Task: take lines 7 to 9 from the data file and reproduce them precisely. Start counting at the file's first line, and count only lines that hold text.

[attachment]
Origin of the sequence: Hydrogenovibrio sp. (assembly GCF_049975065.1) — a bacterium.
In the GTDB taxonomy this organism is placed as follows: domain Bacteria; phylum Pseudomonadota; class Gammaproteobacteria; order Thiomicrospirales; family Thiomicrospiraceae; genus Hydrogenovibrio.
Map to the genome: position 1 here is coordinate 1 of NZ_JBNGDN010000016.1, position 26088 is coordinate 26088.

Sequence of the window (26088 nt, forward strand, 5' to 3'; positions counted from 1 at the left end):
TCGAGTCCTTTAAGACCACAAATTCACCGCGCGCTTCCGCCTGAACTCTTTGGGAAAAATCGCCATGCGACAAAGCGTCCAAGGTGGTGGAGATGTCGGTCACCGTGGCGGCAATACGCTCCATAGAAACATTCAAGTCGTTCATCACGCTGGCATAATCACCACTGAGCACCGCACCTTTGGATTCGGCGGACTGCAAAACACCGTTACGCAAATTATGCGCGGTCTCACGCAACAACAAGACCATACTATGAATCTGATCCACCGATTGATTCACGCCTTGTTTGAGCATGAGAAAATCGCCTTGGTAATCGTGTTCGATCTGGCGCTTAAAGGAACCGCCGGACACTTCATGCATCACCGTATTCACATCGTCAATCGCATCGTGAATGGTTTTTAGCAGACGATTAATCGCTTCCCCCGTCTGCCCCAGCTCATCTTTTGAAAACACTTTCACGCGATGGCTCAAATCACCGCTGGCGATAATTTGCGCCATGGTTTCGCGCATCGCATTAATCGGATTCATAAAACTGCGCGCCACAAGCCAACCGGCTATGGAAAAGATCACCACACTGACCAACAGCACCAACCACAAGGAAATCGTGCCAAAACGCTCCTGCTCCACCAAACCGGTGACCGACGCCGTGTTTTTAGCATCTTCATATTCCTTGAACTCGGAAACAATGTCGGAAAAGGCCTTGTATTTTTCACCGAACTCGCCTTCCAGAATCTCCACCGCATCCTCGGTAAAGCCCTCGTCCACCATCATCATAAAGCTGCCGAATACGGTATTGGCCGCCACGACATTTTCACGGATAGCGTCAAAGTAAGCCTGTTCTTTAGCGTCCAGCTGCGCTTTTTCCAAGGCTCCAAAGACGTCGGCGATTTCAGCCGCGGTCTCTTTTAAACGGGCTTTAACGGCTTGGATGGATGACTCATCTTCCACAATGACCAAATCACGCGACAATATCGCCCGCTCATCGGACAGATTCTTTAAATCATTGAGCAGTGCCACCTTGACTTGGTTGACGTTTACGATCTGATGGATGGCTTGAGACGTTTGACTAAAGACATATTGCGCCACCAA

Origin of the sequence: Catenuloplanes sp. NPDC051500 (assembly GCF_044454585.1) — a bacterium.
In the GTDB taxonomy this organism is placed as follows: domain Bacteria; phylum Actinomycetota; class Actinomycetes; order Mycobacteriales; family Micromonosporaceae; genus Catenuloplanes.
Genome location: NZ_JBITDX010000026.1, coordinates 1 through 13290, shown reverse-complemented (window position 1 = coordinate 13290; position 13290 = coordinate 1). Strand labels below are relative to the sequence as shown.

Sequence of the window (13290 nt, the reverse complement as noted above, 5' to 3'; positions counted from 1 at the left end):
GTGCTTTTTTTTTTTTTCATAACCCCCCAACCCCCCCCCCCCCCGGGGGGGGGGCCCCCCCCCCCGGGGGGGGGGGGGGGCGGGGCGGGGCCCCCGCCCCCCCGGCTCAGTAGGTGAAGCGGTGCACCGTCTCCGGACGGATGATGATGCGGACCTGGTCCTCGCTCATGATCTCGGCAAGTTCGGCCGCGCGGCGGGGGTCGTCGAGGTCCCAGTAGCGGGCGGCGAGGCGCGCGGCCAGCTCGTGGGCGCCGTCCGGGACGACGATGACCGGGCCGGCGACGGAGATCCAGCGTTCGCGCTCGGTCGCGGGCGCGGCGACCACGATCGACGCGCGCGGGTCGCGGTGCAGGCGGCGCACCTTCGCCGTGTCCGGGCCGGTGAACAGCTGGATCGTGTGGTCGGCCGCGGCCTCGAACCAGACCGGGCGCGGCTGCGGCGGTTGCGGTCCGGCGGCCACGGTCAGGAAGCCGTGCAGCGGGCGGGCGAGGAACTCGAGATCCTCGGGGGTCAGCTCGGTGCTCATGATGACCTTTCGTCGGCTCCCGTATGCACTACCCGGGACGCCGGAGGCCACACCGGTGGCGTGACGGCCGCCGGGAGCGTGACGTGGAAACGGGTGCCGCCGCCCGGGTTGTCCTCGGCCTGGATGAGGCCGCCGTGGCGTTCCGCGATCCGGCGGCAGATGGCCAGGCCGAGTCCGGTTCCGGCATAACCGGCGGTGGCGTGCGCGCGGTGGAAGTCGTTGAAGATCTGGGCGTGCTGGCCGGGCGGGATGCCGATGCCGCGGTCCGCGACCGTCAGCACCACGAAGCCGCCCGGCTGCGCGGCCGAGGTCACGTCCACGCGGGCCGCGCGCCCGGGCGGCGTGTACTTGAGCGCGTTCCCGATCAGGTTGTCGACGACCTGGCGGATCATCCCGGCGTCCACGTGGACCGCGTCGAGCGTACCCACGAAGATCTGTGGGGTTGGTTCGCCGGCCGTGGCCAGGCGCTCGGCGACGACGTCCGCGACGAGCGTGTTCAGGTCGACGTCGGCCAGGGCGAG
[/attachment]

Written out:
In the GTDB taxonomy this organism is placed as follows: domain Bacteria; phylum Actinomycetota; class Actinomycetes; order Mycobacteriales; family Micromonosporaceae; genus Catenuloplanes.
Genome location: NZ_JBITDX010000026.1, coordinates 1 through 13290, shown reverse-complemented (window position 1 = coordinate 13290; position 13290 = coordinate 1). Strand labels below are relative to the sequence as shown.

Sequence of the window (13290 nt, the reverse complement as noted above, 5' to 3'; positions counted from 1 at the left end):